crying

JD: I’m sorry. I just feel so sad, you know? I’m so sorry, wait for a moment.

crying

JD:  A lot of colleagues have been crying this week because we saw that our bosses and other colleagues were being sent to jail. It’s just so ridiculous. I mean, we are just reporters. And all the things we did were right. 

BW: I’m really moved by hearing that your mom, who had been critical of the paper, texted you saying that she was proud of you and understood the symbol of what this newspaper meant and what its closure means about what’s happening to Hong Kong. My understanding is that over the past two week there was another major raid in the newsroom with five executives getting arrested. Were you there that day and did you witness it?

JD: No. When I woke up, the first thing that I saw on my phone was the notification, saying that our colleagues were arrested. That was last Friday, right?  It feels like a year already. So many things happen within this week. So last Friday, because the policemen were in our company they blocked all entrances and exits. We couldn’t be inside unless we were in the company at that moment. So I went back there at like 4:00 or 5:00 p.m. that day, and when I got back to my seat, I found that my seat was raided. It was totally raided. They took my hard disk.

BW: Did they take your computer? 

JD: Yes.

BW: What was the last story that you were working on before they took your computer and your hard drive. Do you remember?

JD: I was working on some education stories, and it’s very interesting because I had saved my transcript on the drive as a word document, and after they took my drive, I realized that I had to re-do the whole thing. 

So the transcript is like 10,000 Chinese words and I had to retype all of them. And it was really stressful because on Monday we were told that the last day is today. We heard the news this past Monday. So I had to re-do the whole thing at a super crazy pace because I had to rush before the death of our newspaper. 

BW: I saw some really moving videos online of people applauding the editors. And I saw pictures of what looked like dozens, maybe hundreds of people on staff on the roof of the building. Did you participate in all of that?

JD: Yes. I’m one of them. We went onto the roof because we knew that there were a lot of readers and supporters who were standing outside our company and they were waving their mobile phone lights and saying something like, ‘Cheer up’ and  ‘We’ll keep fighting for Apple Daily.’ They kept shouting stuff like this to encourage the people who are working in Apple Daily, and we could really hear them. It was a very touching moment. And then we turned on our lights as well, and we also shouted things like, ‘Hong Kongers, Keep Going’ and ‘Never Give Up.’ Things like that.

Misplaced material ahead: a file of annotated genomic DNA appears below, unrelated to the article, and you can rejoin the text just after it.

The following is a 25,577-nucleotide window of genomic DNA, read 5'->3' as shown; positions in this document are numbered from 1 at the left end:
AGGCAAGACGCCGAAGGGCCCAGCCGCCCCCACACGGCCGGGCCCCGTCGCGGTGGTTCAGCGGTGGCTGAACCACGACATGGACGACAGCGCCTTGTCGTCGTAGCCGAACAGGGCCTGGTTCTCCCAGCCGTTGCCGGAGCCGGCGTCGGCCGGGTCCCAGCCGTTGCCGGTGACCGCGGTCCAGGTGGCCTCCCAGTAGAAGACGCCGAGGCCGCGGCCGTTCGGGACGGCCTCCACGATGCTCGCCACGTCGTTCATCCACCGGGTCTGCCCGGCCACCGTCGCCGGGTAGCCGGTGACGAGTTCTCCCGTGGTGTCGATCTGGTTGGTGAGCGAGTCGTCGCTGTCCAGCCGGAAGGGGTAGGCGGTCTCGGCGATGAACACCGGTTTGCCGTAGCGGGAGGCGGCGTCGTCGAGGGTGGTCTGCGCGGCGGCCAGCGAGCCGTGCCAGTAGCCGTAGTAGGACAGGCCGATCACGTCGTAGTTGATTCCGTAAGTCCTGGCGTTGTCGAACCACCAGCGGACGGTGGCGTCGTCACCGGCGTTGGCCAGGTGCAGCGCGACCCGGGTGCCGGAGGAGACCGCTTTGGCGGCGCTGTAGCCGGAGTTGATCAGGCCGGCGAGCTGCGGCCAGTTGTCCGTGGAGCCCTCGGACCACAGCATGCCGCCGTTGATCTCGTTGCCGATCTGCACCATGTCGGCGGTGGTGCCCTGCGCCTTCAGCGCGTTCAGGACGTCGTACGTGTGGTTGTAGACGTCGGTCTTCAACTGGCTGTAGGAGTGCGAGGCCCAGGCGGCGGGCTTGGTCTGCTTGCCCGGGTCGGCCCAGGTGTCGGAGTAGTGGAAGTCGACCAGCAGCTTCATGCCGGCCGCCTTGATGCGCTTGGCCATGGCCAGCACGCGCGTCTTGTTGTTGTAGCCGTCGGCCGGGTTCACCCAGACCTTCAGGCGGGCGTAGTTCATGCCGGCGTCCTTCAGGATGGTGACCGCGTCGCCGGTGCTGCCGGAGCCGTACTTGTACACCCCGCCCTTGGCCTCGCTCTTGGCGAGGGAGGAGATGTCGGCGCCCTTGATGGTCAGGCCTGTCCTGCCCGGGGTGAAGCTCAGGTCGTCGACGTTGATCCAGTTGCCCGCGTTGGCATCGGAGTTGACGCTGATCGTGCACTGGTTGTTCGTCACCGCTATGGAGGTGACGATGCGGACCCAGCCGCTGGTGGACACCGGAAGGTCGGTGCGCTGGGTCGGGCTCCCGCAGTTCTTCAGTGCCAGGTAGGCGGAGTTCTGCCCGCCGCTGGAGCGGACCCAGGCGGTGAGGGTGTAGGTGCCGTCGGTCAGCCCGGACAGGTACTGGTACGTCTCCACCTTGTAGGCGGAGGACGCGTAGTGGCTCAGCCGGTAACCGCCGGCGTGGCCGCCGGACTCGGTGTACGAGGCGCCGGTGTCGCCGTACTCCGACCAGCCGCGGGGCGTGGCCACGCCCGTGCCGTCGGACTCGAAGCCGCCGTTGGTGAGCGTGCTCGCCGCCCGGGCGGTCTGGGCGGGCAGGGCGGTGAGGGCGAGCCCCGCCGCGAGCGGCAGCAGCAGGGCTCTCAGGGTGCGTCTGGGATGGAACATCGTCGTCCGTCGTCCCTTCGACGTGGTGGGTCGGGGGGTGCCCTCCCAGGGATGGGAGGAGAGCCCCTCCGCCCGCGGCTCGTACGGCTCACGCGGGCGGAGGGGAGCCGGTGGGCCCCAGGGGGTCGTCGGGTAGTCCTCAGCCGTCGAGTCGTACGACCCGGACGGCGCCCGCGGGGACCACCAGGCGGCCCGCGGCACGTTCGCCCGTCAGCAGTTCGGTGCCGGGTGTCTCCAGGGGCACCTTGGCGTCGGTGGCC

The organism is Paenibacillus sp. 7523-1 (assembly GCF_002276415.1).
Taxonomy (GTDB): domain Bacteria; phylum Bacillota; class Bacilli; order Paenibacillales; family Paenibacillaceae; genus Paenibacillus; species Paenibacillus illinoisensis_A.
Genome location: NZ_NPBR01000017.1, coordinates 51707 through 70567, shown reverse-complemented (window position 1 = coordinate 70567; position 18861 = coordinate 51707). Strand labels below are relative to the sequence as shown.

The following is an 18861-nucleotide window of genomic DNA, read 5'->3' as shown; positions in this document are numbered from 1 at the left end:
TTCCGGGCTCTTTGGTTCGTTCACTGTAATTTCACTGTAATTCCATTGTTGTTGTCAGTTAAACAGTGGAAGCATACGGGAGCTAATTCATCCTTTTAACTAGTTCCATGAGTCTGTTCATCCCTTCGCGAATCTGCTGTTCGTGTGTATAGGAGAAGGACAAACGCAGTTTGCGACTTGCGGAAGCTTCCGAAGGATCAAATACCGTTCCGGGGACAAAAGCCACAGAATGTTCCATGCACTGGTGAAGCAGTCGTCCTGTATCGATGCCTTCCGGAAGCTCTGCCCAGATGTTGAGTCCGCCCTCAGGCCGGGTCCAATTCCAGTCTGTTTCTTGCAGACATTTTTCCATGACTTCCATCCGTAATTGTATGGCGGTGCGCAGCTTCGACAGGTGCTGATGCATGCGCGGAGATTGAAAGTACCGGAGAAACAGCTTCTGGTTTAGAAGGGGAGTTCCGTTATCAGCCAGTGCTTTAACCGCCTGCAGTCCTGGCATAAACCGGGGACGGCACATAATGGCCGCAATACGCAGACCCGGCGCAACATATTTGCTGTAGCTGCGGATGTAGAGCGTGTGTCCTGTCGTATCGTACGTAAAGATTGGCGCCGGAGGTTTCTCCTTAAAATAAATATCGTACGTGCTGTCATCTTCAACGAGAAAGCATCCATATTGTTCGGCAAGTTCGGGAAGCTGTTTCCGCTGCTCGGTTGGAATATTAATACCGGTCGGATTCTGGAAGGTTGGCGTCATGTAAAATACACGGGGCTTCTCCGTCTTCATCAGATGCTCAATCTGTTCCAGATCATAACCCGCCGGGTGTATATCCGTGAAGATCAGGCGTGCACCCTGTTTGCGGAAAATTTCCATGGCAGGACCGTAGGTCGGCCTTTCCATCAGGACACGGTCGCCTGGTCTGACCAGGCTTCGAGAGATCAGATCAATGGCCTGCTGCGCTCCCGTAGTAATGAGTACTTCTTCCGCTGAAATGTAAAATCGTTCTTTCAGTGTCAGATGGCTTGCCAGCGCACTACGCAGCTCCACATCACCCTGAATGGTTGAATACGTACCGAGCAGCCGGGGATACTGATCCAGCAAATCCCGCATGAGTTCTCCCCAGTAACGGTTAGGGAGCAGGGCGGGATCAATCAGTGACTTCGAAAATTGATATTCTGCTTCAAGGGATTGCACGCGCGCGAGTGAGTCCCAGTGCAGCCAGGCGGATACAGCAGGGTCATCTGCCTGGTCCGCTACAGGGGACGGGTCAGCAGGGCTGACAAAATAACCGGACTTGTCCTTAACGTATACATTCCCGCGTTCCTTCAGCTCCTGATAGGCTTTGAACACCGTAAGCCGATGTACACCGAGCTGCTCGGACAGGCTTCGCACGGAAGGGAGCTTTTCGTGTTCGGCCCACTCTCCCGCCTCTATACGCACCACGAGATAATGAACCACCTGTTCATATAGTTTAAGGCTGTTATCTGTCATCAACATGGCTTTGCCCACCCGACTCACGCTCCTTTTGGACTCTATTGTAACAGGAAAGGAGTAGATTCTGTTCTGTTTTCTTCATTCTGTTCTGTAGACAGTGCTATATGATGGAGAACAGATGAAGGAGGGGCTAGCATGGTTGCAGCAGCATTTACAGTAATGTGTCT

BW: The last thing I want to ask you is a big question. For people that are listening to this who maybe have never heard of Apple Daily or don’t know that much about Hong Kong, what do you want them to understand about what this newspaper means and what its closing signifies for where Hong Kong is heading?

JD: Freedom of press is really so important to upholding justice and democracy in our society. If you do not have this power, who can speak the truth and who can monitor the government and the people who are in charge and have power? No one can do that if you don’t have freedom of press. I really respect my colleagues. They just want to keep going. Even if they are being sent into jail, they will still hold their pencil very tightly. And even when they imagine that, ‘Maybe tomorrow I'll be sent into a jail,’ what they are thinking in their mind is that they want to finish what they haven't finished. They want to finish the whole article even if they have to finish it from jail. This really touched me. I can see the persistence of my colleagues in Apple Daily, and I they really have my respect. People all around the world should respect these very brave journalists as well. I hope people, not only those in Hong Kong, can understand what happened in Apple Daily and also treasure what they have in their own home country as well.  

BW: I just want to say that I have the most profound and deep respect for you and for all of your colleagues, and one of the reasons that I wanted to talk to you is because the values that you are articulating so movingly and powerfully right now, the values that democracy is based on, that are being taken away from you and other Hong Kong people, are the ones that I think too many people in my country often take for granted. And so it’s very powerful to hear them articulated by someone who is sacrificing for them and who was part of a company and an institution that did so much over the past 26 years to uphold those values. You have my utmost respect and admiration and that whenever you decide you want to pick up your pencil again, you have a home with me.

JD: Thank you so much.